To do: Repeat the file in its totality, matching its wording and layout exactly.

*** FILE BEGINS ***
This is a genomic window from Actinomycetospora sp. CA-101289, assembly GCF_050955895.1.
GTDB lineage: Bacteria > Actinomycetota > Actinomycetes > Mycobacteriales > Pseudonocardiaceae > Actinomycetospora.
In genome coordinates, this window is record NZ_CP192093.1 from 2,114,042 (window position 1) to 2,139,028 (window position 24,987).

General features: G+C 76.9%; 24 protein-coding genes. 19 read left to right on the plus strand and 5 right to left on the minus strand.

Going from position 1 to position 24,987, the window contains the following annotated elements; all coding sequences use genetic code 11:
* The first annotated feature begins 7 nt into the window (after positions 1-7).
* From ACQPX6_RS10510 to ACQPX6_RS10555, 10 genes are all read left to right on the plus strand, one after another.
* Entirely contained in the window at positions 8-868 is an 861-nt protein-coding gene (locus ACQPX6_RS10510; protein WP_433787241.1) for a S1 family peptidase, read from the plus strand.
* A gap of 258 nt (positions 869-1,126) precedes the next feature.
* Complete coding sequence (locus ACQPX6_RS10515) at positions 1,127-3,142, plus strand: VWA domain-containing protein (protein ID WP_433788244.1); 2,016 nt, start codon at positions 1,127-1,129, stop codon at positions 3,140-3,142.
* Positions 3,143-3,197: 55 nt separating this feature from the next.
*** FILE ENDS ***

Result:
This is a genomic window from Actinomycetospora sp. CA-101289, assembly GCF_050955895.1.
GTDB lineage: Bacteria > Actinomycetota > Actinomycetes > Mycobacteriales > Pseudonocardiaceae > Actinomycetospora.
In genome coordinates, this window is record NZ_CP192093.1 from 2,114,042 (window position 1) to 2,139,028 (window position 24,987).

General features: G+C 76.9%; 24 protein-coding genes. 19 read left to right on the plus strand and 5 right to left on the minus strand.

Going from position 1 to position 24,987, the window contains the following annotated elements; all coding sequences use genetic code 11:
* The first annotated feature begins 7 nt into the window (after positions 1-7).
* From ACQPX6_RS10510 to ACQPX6_RS10555, 10 genes are all read left to right on the plus strand, one after another.
* Entirely contained in the window at positions 8-868 is an 861-nt protein-coding gene (locus ACQPX6_RS10510; protein WP_433787241.1) for a S1 family peptidase, read from the plus strand.
* A gap of 258 nt (positions 869-1,126) precedes the next feature.
* Complete coding sequence (locus ACQPX6_RS10515) at positions 1,127-3,142, plus strand: VWA domain-containing protein (protein ID WP_433788244.1); 2,016 nt, start codon at positions 1,127-1,129, stop codon at positions 3,140-3,142.
* Positions 3,143-3,197: 55 nt separating this feature from the next.